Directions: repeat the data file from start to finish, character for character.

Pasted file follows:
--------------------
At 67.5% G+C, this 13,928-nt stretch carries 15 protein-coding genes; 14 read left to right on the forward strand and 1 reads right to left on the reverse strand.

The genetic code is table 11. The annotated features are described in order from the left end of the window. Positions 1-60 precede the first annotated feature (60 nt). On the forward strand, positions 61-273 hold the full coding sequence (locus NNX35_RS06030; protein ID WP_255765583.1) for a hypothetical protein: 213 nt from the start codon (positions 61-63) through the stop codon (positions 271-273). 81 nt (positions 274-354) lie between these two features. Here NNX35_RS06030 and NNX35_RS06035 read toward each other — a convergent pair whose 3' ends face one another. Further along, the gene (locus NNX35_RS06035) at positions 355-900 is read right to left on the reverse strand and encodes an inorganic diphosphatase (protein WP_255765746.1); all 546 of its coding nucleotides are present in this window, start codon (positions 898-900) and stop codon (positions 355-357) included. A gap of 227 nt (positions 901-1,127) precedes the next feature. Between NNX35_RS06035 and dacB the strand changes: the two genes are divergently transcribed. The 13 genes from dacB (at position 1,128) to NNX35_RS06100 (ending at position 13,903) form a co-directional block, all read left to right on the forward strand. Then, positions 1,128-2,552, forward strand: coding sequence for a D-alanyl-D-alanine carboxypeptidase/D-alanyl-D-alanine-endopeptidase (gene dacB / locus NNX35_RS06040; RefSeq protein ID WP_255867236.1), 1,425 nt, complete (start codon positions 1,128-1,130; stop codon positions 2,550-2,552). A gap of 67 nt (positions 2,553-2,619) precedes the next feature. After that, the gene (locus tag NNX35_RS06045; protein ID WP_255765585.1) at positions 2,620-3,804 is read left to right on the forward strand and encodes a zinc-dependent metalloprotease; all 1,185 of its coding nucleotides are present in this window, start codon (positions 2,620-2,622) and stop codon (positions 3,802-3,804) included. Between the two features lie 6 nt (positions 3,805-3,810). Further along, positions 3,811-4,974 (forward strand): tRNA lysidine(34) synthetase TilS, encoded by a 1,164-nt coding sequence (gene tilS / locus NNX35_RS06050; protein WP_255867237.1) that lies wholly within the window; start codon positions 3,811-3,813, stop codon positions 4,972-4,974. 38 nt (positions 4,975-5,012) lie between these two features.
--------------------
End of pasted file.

At 67.5% G+C, this 13,928-nt stretch carries 15 protein-coding genes; 14 read left to right on the forward strand and 1 reads right to left on the reverse strand.

The genetic code is table 11. The annotated features are described in order from the left end of the window. Positions 1-60 precede the first annotated feature (60 nt). On the forward strand, positions 61-273 hold the full coding sequence (locus NNX35_RS06030; protein ID WP_255765583.1) for a hypothetical protein: 213 nt from the start codon (positions 61-63) through the stop codon (positions 271-273). 81 nt (positions 274-354) lie between these two features. Here NNX35_RS06030 and NNX35_RS06035 read toward each other — a convergent pair whose 3' ends face one another. Further along, the gene (locus NNX35_RS06035) at positions 355-900 is read right to left on the reverse strand and encodes an inorganic diphosphatase (protein WP_255765746.1); all 546 of its coding nucleotides are present in this window, start codon (positions 898-900) and stop codon (positions 355-357) included. A gap of 227 nt (positions 901-1,127) precedes the next feature. Between NNX35_RS06035 and dacB the strand changes: the two genes are divergently transcribed. The 13 genes from dacB (at position 1,128) to NNX35_RS06100 (ending at position 13,903) form a co-directional block, all read left to right on the forward strand. Then, positions 1,128-2,552, forward strand: coding sequence for a D-alanyl-D-alanine carboxypeptidase/D-alanyl-D-alanine-endopeptidase (gene dacB / locus NNX35_RS06040; RefSeq protein ID WP_255867236.1), 1,425 nt, complete (start codon positions 1,128-1,130; stop codon positions 2,550-2,552). A gap of 67 nt (positions 2,553-2,619) precedes the next feature. After that, the gene (locus tag NNX35_RS06045; protein ID WP_255765585.1) at positions 2,620-3,804 is read left to right on the forward strand and encodes a zinc-dependent metalloprotease; all 1,185 of its coding nucleotides are present in this window, start codon (positions 2,620-2,622) and stop codon (positions 3,802-3,804) included. Between the two features lie 6 nt (positions 3,805-3,810). Further along, positions 3,811-4,974 (forward strand): tRNA lysidine(34) synthetase TilS, encoded by a 1,164-nt coding sequence (gene tilS / locus NNX35_RS06050; protein WP_255867237.1) that lies wholly within the window; start codon positions 3,811-3,813, stop codon positions 4,972-4,974. 38 nt (positions 4,975-5,012) lie between these two features.